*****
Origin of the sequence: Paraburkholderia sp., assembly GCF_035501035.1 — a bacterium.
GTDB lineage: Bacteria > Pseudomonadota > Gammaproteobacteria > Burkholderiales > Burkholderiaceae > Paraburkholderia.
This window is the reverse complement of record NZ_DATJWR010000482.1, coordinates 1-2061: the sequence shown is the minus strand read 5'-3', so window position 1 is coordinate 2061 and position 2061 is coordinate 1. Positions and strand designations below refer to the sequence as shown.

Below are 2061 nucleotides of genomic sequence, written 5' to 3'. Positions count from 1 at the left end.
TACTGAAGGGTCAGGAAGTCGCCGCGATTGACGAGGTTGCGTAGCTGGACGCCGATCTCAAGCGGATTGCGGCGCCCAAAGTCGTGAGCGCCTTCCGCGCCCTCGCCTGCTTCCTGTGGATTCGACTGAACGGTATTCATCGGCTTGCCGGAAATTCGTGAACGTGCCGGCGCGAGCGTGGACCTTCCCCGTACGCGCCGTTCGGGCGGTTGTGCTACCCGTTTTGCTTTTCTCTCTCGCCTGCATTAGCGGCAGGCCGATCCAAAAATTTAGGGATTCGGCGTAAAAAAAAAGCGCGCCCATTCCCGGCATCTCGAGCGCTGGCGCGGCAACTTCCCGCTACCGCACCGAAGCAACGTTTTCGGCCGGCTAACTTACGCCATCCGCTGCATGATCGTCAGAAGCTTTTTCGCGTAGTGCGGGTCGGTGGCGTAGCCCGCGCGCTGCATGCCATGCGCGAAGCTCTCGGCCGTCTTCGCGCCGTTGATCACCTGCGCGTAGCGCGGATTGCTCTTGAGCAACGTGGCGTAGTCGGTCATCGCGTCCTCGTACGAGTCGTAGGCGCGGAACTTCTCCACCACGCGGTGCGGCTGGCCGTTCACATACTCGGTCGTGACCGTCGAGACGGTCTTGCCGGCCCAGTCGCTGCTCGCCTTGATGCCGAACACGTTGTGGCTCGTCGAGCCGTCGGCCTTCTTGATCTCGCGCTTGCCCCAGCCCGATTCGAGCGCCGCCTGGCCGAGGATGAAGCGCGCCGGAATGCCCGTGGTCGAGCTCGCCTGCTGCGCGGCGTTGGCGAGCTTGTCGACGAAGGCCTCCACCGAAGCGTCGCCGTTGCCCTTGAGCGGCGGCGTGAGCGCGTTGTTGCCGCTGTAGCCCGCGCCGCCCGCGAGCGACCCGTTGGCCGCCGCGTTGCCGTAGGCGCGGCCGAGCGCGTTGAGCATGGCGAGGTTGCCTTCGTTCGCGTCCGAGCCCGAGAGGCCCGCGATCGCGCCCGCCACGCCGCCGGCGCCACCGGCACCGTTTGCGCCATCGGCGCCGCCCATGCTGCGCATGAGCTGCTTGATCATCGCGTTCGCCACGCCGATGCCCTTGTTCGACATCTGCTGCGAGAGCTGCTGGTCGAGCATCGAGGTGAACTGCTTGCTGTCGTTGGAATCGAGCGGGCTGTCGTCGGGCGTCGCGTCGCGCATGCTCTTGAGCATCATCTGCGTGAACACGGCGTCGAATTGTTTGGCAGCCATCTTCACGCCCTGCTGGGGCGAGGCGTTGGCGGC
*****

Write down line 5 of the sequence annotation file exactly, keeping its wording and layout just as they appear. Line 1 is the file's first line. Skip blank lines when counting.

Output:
TACTGAAGGGTCAGGAAGTCGCCGCGATTGACGAGGTTGCGTAGCTGGACGCCGATCTCAAGCGGATTGCGGCGCCCAAAGTCGTGAGCGCCTTCCGCGCCCTCGCCTGCTTCCTGTGGATTCGACTGAACGGTATTCATCGGCTTGCCGGAAATTCGTGAACGTGCCGGCGCGAGCGTGGACCTTCCCCGTACGCGCCGTTCGGGCGGTTGTGCTACCCGTTTTGCTTTTCTCTCTCGCCTGCATTAGCGGCAGGCCGATCCAAAAATTTAGGGATTCGGCGTAAAAAAAAAGCGCGCCCATTCCCGGCATCTCGAGCGCTGGCGCGGCAACTTCCCGCTACCGCACCGAAGCAACGTTTTCGGCCGGCTAACTTACGCCATCCGCTGCATGATCGTCAGAAGCTTTTTCGCGTAGTGCGGGTCGGTGGCGTAGCCCGCGCGCTGCATGCCATGCGCGAAGCTCTCGGCCGTCTTCGCGCCGTTGATCACCTGCGCGTAGCGCGGATTGCTCTTGAGCAACGTGGCGTAGTCGGTCATCGCGTCCTCGTACGAGTCGTAGGCGCGGAACTTCTCCACCACGCGGTGCGGCTGGCCGTTCACATACTCGGTCGTGACCGTCGAGACGGTCTTGCCGGCCCAGTCGCTGCTCGCCTTGATGCCGAACACGTTGTGGCTCGTCGAGCCGTCGGCCTTCTTGATCTCGCGCTTGCCCCAGCCCGATTCGAGCGCCGCCTGGCCGAGGATGAAGCGCGCCGGAATGCCCGTGGTCGAGCTCGCCTGCTGCGCGGCGTTGGCGAGCTTGTCGACGAAGGCCTCCACCGAAGCGTCGCCGTTGCCCTTGAGCGGCGGCGTGAGCGCGTTGTTGCCGCTGTAGCCCGCGCCGCCCGCGAGCGACCCGTTGGCCGCCGCGTTGCCGTAGGCGCGGCCGAGCGCGTTGAGCATGGCGAGGTTGCCTTCGTTCGCGTCCGAGCCCGAGAGGCCCGCGATCGCGCCCGCCACGCCGCCGGCGCCACCGGCACCGTTTGCGCCATCGGCGCCGCCCATGCTGCGCATGAGCTGCTTGATCATCGCGTTCGCCACGCCGATGCCCTTGTTCGACATCTGCTGCGAGAGCTGCTGGTCGAGCATCGAGGTGAACTGCTTGCTGTCGTTGGAATCGAGCGGGCTGTCGTCGGGCGTCGCGTCGCGCATGCTCTTGAGCATCATCTGCGTGAACACGGCGTCGAATTGTTTGGCAGCCATCTTCACGCCCTGCTGGGGCGAGGCGTTGGCGGC